If no back emf was present in a motor, then the motor will just keep getting faster and faster, this opposes the law of conservation of energy, and so thus an opposing emf, a back emf is produced.


The net emf equals the supplied emf minus the back emf,




net emf = supplied emf − back emf

In an ideal motor with no friction the motor will speed up until it has enough speed so that the generated back emf equals the supplied emf. At this point the net emf is zero and so as there is no current in the coil there are no forces acting on the coil. Now remembering that this is an ideal motor with no friction, if there is no force then the coil will just keep spinning at constant speed.


When the motion of the coil is resited, say by a load, then the coil will be spinning slower and so the back emf (which is induced due to the relative motion of a coil and a magnetic field) will be less. As the supplied emf is constant and as the back emf is less, the net emf will not be zero. It will be greater than zero. It is this non-zero net emf that allows for extra force (the greater the current then the greater the force ie. motor effect) to push against the load. If the load is too great then the motor slows and less back emf is generated and the net emf is too high. If this happens, the motor can overheat because the current is too high.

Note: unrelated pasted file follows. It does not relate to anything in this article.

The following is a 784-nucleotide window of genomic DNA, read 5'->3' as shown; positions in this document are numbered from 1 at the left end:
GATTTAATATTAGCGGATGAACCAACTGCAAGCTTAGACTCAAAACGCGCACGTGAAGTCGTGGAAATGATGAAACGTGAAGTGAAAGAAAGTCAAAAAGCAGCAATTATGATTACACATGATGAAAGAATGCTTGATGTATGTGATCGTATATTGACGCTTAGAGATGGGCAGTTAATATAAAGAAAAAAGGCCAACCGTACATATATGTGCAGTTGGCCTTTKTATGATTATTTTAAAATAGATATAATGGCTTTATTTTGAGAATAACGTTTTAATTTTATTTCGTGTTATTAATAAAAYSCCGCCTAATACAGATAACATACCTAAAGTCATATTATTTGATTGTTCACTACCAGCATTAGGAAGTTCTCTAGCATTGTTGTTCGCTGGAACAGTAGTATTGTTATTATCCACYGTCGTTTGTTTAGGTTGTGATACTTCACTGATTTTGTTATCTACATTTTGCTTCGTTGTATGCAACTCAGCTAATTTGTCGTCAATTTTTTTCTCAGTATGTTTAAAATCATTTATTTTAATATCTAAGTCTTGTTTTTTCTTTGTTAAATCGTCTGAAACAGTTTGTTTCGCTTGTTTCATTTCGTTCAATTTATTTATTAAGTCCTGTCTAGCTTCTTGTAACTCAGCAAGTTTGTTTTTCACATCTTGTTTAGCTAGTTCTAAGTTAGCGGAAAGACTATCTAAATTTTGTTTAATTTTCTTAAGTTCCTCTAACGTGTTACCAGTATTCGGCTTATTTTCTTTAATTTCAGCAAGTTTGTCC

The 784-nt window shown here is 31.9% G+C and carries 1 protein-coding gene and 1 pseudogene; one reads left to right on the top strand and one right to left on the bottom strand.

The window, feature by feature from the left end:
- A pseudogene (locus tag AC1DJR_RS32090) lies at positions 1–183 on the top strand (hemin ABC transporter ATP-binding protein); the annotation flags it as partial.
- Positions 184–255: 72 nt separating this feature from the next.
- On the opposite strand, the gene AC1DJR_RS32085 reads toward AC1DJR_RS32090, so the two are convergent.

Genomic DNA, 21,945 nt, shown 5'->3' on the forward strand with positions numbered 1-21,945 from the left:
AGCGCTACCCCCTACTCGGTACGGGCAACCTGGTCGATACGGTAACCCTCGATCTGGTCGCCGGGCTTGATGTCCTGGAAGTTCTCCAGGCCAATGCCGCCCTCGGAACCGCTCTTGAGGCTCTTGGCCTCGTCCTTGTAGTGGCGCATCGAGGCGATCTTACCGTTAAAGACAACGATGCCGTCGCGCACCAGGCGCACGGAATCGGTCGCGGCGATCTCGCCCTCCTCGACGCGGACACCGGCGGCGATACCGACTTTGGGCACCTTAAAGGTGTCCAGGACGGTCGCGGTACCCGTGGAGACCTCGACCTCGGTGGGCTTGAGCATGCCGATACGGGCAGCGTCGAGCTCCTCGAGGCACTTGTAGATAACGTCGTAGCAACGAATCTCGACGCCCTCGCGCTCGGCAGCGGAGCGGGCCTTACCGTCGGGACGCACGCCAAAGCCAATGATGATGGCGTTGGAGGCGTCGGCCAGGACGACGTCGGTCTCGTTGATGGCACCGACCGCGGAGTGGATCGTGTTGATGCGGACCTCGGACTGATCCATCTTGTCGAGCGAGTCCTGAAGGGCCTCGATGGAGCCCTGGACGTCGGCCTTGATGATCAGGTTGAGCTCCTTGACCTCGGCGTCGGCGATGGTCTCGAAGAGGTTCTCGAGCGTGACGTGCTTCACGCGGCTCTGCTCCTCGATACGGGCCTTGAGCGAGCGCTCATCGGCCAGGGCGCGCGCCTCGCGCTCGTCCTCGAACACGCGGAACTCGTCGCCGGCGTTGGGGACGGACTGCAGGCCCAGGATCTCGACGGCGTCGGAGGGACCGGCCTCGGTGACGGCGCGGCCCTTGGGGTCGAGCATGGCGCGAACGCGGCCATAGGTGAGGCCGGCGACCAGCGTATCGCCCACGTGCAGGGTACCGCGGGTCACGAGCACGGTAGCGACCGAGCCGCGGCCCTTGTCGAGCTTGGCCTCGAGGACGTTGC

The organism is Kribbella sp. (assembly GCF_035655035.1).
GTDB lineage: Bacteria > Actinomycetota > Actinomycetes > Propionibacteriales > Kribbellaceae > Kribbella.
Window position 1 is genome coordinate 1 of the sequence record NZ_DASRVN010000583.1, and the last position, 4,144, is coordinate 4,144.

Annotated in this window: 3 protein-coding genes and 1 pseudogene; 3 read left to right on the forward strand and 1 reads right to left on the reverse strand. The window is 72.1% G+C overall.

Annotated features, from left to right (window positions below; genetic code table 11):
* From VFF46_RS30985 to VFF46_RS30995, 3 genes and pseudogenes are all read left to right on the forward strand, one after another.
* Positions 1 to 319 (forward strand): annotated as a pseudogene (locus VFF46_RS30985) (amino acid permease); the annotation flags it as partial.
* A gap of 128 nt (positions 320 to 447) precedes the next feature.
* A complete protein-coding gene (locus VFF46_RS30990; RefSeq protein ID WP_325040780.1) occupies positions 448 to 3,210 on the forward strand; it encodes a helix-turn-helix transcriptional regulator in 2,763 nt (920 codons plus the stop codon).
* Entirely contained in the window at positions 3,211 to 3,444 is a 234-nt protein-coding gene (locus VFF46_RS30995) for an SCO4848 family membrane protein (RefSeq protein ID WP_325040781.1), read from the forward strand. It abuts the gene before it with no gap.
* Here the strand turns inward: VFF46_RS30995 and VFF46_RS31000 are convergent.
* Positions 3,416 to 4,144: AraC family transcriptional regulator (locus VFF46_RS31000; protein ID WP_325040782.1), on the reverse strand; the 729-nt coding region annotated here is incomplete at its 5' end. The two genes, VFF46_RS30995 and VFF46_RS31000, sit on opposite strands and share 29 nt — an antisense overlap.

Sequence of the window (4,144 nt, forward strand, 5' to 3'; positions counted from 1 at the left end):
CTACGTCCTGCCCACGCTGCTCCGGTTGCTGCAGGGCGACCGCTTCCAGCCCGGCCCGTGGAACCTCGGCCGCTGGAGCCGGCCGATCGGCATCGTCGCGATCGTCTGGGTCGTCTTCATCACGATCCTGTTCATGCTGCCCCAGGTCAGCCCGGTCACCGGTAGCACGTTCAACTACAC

If no back emf was present in a motor, then the motor will just keep getting faster and faster, this opposes the law of conservation of energy, and so thus an opposing emf, a back emf is produced.

What I have found, is that as long as you use a coil in a motor, the coil simply works as a generator whenever exposed to a magnetic field that changes, (which happens a lot in motors with coils) and power generation opposes your use of a coil as a motor that is fed with power input.  It has little to do with the law of conservation of energy.  It is just a coil subjected to a changing magnetic field will act as a generator, opposing the function of a motor.  The answer:  Don't use coils unless you want to generate electricity.


Offline DMMPOWER

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Re: BEMF MAGNO MOTOR
« Reply #4 on: November 09, 2008, 07:22:42 PM »
Yes what I have found, is when you use a permanent magnet  with a moving coil you always produce emf.

But  when you use two coil that oppose one other with the same oscillating magnetic force they will cancel each other's  BEMF.

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Re: BEMF MAGNO MOTOR
« Reply #4 on: November 09, 2008, 07:22:42 PM »
Sponsored links:




Offline DMMPOWER

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Re: BEMF MAGNO MOTOR
« Reply #5 on: January 15, 2009, 07:50:43 AM »
One more time !!!!  Take a good look ????

Offline DMMPOWER

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Re: BEMF MAGNO MOTOR
« Reply #6 on: November 11, 2016, 07:25:48 AM »
Replace all permanent magnets motors with directional magnetic material !!!!!!!!!
and good luck watch your back I've been to Hell and back

Free Energy | searching for free energy and discussing free energy

Re: BEMF MAGNO MOTOR
« Reply #6 on: November 11, 2016, 07:25:48 AM »
Sponsored links: